I’d be remiss not to blog about the cultural masterpiece that is the National Steinbeck Center in Salinas, especially since his birthday is on Sunday, February 27th.
Steinbeck grew up in this California rural city, which sits at the mouth of the Salinas Valley. The valley is fertile farming land and provided Steinbeck limitless inspiration for his novels. His father was Monterey’s County Treasurer. Steinbeck worked on ranches and alongside migrant workers, experiences he later recalled with life-like accuracy. He is very much a part of the place he opened the world’s eyes to in works like Tortilla Flat, East of Eden and Of Mice and Men. Hardly an American high schooler attended an English class that didn’t read one of his books.
Literary critics speak of a distinct sense of place in Steinbeck’s writing, borne from his close association with the locales he brought to life on the page. Many of these are right in the Central Valley, particularly Monterey and Salinas. The latter chose to honor its Nobel Prize winning son by erecting the National Steinbeck Center, the only museum in the country dedicated to a single author.
I was in high school the first time I visited the NSC. A beautiful, expansive glass-face facade beckons you to enter, drawing you in like a tractor beam. Six galleries are devoted to Steinbeck and are full of dynamic, 3-dimensional displays. Memorabilia from his time as a World War II correspondent, canisters from Doc Ricketts’ lab in Cannery Row, Steinbeck’s camper that he traversed the country with and recounted in Travels with Charley all bring the author to life and offer a penetrating look into what inspired him. This is a man’s life on display, but also a retelling of the places and people about whom Steinbeck told tales.
The exhibit I remember most vividly is in a wing of the museum centered on the lives of migrant workers and ranch hands, a favorite topic of Steinbeck’s. The main focus is on the divergent experiences of rich, white ranch owners and migrant, immigrant farm workers, something Steinbeck witnessed firsthand. An actual boxcar from a freighter train that carried lettuce across the country before the advent of semi-trucks sits splendidly in the room.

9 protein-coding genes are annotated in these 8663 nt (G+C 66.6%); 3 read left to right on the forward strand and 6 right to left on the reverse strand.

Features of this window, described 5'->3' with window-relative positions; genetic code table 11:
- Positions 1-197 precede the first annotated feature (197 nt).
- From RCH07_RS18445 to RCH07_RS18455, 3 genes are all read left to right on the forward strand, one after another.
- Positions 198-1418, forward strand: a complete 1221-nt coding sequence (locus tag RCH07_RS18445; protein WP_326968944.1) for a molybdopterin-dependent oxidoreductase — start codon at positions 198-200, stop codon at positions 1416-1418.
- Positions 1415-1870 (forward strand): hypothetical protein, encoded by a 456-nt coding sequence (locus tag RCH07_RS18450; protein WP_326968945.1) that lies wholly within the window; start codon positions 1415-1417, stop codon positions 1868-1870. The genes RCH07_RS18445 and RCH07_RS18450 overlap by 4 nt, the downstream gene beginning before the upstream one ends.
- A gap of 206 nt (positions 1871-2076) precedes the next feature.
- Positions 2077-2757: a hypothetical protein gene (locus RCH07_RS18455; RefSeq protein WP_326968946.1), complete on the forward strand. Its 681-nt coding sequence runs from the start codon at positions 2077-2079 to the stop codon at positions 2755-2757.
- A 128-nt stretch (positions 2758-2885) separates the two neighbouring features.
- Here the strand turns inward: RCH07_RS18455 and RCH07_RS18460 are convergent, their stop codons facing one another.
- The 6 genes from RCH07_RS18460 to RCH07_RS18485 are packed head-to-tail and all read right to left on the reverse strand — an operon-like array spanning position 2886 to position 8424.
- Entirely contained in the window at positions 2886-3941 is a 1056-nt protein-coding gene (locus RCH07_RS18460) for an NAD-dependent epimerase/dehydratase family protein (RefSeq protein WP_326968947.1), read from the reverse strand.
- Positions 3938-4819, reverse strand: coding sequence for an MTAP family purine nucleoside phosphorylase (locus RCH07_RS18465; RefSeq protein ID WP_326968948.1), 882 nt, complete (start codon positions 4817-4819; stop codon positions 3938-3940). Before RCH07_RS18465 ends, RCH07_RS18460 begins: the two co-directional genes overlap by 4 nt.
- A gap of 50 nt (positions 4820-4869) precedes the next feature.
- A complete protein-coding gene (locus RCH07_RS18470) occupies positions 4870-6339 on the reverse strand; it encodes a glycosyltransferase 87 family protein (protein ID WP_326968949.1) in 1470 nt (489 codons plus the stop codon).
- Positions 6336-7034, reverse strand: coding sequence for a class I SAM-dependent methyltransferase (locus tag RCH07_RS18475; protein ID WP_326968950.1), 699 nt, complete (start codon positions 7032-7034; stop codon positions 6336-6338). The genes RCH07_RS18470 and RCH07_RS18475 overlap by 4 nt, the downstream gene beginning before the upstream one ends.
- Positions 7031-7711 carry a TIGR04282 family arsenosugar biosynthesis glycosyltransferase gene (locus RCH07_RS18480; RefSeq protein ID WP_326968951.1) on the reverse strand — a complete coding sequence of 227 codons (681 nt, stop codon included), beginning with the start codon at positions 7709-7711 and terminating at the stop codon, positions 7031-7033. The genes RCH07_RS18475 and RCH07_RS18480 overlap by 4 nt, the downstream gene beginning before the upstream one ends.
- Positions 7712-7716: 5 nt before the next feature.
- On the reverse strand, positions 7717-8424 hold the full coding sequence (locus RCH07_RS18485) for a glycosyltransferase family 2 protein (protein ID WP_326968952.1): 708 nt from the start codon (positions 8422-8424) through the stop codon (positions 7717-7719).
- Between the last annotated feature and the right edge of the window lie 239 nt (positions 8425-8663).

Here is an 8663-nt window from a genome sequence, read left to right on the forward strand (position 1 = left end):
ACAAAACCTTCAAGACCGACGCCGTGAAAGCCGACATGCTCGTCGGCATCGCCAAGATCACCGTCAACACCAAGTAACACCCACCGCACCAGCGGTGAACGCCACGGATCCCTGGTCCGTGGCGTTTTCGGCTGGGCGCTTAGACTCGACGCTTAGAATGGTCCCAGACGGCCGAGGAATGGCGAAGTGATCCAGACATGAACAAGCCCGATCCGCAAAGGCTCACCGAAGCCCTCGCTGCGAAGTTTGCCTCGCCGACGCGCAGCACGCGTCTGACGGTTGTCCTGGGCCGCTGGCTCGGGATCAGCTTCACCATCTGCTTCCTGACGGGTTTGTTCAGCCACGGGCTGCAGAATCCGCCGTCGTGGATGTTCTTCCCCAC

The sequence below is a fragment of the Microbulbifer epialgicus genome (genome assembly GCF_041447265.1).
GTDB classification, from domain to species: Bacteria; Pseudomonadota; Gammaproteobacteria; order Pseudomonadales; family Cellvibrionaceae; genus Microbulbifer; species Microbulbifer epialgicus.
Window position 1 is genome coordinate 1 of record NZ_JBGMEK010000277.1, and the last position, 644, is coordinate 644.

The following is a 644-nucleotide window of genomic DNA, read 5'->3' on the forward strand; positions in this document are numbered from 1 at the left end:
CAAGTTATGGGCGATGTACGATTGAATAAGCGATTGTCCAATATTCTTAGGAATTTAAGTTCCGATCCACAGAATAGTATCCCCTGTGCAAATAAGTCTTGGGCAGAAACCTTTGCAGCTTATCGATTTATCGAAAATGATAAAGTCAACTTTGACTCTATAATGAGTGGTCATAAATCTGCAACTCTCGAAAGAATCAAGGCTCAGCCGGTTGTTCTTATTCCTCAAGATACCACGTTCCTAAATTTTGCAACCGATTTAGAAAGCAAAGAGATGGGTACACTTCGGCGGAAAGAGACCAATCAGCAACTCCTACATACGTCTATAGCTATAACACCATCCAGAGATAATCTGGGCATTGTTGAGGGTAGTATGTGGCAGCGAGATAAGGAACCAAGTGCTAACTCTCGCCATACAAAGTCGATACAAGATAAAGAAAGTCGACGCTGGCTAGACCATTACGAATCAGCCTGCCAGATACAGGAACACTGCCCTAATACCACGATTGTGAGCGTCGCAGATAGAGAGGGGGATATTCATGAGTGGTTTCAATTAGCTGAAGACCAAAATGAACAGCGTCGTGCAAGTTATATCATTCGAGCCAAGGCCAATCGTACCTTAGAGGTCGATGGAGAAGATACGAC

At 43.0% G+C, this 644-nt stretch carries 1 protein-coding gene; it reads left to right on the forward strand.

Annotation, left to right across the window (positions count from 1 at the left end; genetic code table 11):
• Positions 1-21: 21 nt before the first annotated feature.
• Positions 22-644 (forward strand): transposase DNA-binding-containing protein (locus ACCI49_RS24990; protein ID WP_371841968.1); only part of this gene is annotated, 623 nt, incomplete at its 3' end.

The chair of the National Endowment for the Arts said of the NSC: “This is really the best modern literary shrine in the country, and I’ve seen them all.” If my two cents count, it is one of the Top 5 best museums that I have been too as far as presentation, interactivity and cultural significance.
The NSC treats its subject lovingly, but Steinbeck is not the only one lavished with attention. It hosts exhibits of local photographers and painters works regularly. Beginning in April, a retrospective of Japanese history in Salinas’ Chinatown opens. Later this year, an exhibit of illustrated depictions Of Mice and Men goes up. These are just a handful of the unique and mesmerizing exhibits NSC welcomes every year.
In honor of what would have been his 109th birthday, what’s your favorite Steinbeck work? I’ll repost the best comments in a later blog.
Happy Birthday, John Steinbeck!
The National Steinbeck Center is located at One Main Street, Salinas, CA. Open 10am – 5pm, Monday through Sunday. $10.95/adults, $8.95/Seniors (over 62), students,
teachers and military with ID, $7.95/13-17, $5.95/6-12, Free/5 and under. (831) 775-4721. http://www.steinbeck.org.